Judging from the clientele, they are not the only ones. Despite the brand being reproduced on a mass scale, it seems to inspire more loyalty than competitors such as Starbucks, which has attracted criticism for aggressively driving independent coffee shops out of business.
A series of TV ads in Canada show homesick natives hankering for a Tim Hortons and the Canadian author Pierre Berton once wrote it was "the essential Canadian story...a story of success and tragedy, of big dreams and small towns, of old-fashioned values and tough-fisted business, of hard work and of hockey."
Fans wax lyrical about the cheap coffee and fresh produce - even in Dubai, prices begin at a lowly Dh7 for a coffee with staff ordered to make fresh pots every 20 minutes while no doughnut stays on the shelf longer than 12 hours.
There are slight differences between the UAE offering and its Canadian part; there is no drive-through, nor "everything" bagels.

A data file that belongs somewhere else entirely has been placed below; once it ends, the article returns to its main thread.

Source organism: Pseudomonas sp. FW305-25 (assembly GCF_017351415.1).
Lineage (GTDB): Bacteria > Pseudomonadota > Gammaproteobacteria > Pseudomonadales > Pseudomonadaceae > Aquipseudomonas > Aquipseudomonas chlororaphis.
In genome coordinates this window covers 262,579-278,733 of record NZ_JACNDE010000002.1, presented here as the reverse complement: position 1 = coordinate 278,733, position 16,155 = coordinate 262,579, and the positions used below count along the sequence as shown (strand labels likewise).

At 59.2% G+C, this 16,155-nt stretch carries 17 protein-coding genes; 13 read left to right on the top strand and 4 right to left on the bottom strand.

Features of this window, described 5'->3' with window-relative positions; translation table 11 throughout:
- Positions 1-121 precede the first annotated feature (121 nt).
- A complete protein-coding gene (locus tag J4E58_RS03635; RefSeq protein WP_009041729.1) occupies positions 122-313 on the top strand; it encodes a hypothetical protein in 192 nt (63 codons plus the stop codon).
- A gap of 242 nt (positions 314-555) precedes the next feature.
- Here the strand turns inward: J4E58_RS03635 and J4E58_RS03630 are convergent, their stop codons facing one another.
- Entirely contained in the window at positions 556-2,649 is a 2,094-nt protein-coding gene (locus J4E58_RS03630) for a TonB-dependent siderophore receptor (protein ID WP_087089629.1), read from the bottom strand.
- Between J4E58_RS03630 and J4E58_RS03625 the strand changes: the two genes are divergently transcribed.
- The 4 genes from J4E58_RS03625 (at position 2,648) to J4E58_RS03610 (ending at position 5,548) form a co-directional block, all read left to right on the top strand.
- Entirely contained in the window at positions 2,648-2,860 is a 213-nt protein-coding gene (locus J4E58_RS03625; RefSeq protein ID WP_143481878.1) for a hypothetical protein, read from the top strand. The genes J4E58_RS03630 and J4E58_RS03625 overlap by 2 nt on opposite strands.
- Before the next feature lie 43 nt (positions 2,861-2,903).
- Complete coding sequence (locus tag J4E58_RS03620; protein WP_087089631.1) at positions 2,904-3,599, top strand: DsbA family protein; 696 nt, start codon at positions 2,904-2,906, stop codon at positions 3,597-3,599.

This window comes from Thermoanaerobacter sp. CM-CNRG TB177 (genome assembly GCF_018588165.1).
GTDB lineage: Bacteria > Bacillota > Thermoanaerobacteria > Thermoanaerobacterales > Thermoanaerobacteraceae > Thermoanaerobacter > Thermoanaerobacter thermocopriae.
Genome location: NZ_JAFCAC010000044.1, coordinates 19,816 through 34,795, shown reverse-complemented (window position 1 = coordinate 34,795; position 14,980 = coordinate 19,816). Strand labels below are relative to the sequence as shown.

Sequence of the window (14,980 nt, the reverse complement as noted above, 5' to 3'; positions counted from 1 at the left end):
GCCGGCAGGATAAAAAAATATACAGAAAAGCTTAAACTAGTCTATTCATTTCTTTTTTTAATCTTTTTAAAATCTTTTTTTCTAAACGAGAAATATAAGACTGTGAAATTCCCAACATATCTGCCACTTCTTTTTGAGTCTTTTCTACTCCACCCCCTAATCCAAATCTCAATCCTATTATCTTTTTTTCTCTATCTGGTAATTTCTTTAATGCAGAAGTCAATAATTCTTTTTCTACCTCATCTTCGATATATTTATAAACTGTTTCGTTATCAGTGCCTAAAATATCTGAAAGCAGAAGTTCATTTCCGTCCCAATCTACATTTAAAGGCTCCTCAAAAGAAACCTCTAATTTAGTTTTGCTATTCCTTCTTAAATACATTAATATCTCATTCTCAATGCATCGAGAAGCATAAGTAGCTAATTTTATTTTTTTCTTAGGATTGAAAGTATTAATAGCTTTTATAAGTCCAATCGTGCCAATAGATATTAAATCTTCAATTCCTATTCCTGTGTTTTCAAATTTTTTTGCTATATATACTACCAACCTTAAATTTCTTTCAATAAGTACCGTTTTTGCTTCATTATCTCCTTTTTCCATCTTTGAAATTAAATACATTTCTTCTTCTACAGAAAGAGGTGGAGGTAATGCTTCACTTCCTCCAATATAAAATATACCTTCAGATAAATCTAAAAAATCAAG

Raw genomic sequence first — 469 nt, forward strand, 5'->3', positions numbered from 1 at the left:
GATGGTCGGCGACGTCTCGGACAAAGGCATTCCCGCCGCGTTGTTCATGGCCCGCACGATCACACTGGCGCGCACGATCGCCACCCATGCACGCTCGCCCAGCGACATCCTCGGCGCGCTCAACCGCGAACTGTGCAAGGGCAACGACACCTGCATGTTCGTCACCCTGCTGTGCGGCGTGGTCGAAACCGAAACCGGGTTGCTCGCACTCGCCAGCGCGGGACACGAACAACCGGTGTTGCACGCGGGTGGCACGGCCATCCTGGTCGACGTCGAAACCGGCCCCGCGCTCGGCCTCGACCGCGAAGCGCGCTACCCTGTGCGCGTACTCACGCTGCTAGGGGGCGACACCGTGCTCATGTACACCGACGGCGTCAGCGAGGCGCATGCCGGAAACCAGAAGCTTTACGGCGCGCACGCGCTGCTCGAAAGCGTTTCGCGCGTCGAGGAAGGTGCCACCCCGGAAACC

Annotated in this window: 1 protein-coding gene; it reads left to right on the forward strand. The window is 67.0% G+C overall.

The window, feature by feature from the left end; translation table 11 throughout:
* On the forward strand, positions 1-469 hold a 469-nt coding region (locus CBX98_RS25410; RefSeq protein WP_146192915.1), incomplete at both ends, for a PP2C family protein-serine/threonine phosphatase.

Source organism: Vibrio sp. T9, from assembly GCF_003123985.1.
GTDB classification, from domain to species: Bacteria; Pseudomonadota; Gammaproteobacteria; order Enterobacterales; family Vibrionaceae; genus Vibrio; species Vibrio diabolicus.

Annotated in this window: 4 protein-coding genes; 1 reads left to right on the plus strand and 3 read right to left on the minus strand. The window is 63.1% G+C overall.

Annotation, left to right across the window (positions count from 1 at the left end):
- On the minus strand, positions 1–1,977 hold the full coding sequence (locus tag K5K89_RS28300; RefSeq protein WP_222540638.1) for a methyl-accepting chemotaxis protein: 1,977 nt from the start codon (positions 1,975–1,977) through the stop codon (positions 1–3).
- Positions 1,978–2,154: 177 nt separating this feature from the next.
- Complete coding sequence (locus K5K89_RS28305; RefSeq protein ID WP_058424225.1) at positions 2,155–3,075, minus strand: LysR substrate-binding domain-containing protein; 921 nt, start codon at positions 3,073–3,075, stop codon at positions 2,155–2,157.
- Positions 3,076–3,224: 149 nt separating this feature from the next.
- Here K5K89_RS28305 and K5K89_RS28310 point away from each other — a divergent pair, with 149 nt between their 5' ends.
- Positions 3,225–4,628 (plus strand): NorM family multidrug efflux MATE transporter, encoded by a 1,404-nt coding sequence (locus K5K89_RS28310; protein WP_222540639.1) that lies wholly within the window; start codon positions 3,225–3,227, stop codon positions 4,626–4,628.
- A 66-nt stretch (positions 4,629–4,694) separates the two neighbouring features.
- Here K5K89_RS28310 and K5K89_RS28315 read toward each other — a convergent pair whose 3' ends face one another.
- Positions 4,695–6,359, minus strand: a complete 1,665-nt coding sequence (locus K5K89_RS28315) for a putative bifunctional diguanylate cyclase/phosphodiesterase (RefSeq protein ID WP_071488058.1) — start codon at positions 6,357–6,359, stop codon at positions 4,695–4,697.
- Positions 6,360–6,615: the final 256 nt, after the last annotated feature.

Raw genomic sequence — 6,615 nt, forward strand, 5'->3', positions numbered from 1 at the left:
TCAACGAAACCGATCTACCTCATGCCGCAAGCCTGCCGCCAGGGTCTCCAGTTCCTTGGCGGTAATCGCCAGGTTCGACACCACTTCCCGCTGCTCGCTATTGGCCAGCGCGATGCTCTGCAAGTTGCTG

But the staff have been trained to understand typical orders like a double-double (two creams and two sugars to the uninitiated) and all the favourites are there, like timbits, the middle part of the doughnut smothered in sugary coating and sold for Dh1.
Anthony Lewis, the area manager, looks exhausted. With the outlet open from 6am until 2am, he has been working 16-hour days and says the crowds are constant. After 3pm, it is standing room only.
David Buck, 34, a Canadian pilot and hockey player with the UAE-based Flying Beavers, is one of the early arrivals. He says: "I used to go daily at home for the good quality coffee at a decent price. It was a ritual before work. It is fantastic to have this here. I have called all my friends to tell them."